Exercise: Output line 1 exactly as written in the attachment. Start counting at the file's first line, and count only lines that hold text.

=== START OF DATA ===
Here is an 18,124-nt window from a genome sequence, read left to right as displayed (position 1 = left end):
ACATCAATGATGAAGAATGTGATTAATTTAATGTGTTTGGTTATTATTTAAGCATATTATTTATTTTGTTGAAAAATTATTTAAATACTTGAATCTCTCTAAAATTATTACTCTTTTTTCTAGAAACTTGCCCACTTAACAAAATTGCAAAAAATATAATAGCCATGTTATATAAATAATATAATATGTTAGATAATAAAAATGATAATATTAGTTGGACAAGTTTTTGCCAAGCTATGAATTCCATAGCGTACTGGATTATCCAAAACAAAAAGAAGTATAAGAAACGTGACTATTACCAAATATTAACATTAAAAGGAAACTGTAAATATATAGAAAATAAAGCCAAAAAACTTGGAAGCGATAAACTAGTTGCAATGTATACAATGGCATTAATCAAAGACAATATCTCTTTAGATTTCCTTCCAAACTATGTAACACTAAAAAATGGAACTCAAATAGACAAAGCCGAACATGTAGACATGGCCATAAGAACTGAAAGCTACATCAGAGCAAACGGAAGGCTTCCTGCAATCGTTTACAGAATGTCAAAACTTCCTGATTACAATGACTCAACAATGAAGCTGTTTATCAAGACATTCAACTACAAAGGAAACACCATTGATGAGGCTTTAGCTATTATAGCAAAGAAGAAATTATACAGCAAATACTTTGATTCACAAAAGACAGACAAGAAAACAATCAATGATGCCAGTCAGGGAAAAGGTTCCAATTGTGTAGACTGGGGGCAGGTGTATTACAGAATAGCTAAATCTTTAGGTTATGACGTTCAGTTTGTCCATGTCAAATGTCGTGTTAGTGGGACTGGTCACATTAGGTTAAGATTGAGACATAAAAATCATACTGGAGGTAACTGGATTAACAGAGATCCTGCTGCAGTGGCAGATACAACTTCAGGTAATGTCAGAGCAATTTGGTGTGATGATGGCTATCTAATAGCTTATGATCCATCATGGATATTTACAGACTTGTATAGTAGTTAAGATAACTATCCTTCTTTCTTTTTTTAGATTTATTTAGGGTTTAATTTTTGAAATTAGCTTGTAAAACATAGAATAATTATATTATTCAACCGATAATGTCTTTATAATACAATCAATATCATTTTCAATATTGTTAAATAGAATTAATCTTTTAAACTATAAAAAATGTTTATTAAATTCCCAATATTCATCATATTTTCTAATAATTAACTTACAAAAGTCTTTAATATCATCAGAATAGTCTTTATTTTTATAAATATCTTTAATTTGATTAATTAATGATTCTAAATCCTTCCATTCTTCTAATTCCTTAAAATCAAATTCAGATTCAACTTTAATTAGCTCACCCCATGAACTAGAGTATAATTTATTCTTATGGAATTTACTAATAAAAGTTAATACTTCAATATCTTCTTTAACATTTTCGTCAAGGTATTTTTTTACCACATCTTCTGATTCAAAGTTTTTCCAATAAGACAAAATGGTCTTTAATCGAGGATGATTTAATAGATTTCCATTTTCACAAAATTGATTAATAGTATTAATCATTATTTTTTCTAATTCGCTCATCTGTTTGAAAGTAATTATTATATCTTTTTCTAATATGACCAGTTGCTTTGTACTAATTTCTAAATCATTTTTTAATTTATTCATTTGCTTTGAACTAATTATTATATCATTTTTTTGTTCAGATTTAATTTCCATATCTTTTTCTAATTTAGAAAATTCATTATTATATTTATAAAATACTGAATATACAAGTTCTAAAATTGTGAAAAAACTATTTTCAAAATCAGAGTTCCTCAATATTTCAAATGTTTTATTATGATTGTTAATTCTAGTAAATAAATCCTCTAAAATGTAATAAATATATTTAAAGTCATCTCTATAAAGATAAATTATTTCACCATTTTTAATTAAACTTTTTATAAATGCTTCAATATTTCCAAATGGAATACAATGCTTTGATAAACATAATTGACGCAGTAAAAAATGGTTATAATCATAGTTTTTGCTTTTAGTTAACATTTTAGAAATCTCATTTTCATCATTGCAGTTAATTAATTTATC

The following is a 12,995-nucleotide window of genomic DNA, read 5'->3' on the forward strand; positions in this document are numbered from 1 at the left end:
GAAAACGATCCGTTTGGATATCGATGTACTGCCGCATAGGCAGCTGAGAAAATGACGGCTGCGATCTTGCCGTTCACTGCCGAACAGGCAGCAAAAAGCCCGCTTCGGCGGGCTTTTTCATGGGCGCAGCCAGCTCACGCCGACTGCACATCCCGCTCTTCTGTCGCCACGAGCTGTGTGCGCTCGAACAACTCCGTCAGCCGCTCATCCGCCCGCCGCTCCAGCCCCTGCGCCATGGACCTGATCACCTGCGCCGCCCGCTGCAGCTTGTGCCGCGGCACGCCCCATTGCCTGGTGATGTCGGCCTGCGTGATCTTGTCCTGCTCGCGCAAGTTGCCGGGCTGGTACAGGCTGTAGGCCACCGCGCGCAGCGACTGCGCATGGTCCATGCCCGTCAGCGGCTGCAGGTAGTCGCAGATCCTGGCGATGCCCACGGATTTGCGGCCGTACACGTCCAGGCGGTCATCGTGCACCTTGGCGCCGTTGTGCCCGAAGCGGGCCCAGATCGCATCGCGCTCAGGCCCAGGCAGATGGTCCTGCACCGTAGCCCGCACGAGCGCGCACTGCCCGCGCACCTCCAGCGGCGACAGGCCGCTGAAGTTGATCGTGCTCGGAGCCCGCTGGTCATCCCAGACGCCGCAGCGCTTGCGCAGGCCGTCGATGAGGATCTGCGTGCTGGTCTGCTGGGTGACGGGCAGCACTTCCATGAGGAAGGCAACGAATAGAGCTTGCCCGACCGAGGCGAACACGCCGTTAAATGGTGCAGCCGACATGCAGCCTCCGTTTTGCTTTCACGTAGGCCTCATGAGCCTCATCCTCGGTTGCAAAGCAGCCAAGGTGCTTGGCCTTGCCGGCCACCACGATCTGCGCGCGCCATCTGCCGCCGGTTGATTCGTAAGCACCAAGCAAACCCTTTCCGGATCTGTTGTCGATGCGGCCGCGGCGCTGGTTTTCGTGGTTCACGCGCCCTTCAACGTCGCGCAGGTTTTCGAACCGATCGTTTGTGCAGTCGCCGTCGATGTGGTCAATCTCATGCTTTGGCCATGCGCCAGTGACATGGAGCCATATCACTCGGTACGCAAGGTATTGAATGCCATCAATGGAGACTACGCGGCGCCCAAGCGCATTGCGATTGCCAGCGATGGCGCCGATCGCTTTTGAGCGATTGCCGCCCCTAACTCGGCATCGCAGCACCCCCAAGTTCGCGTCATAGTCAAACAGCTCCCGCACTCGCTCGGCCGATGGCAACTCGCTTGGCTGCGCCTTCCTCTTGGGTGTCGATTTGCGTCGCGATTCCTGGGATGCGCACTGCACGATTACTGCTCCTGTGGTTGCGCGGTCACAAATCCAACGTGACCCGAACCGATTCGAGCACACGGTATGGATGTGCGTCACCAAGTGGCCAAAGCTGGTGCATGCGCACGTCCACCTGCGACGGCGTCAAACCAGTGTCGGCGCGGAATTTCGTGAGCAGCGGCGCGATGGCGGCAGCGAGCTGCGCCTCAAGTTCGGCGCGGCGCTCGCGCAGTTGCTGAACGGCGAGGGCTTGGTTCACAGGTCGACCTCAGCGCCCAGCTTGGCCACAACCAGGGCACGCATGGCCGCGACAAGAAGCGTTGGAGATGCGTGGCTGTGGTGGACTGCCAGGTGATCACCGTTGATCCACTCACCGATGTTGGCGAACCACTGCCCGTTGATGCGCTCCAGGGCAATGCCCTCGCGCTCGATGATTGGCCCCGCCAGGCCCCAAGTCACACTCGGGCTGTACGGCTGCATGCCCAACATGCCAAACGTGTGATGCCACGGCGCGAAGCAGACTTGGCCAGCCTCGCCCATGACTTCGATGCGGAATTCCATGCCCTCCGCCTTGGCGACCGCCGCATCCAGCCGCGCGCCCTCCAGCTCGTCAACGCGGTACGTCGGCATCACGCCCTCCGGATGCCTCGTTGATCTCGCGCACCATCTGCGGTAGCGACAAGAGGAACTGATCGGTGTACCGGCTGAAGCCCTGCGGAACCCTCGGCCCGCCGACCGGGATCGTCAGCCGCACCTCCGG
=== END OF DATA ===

Here is an 18,124-nt window from a genome sequence, read left to right as displayed (position 1 = left end):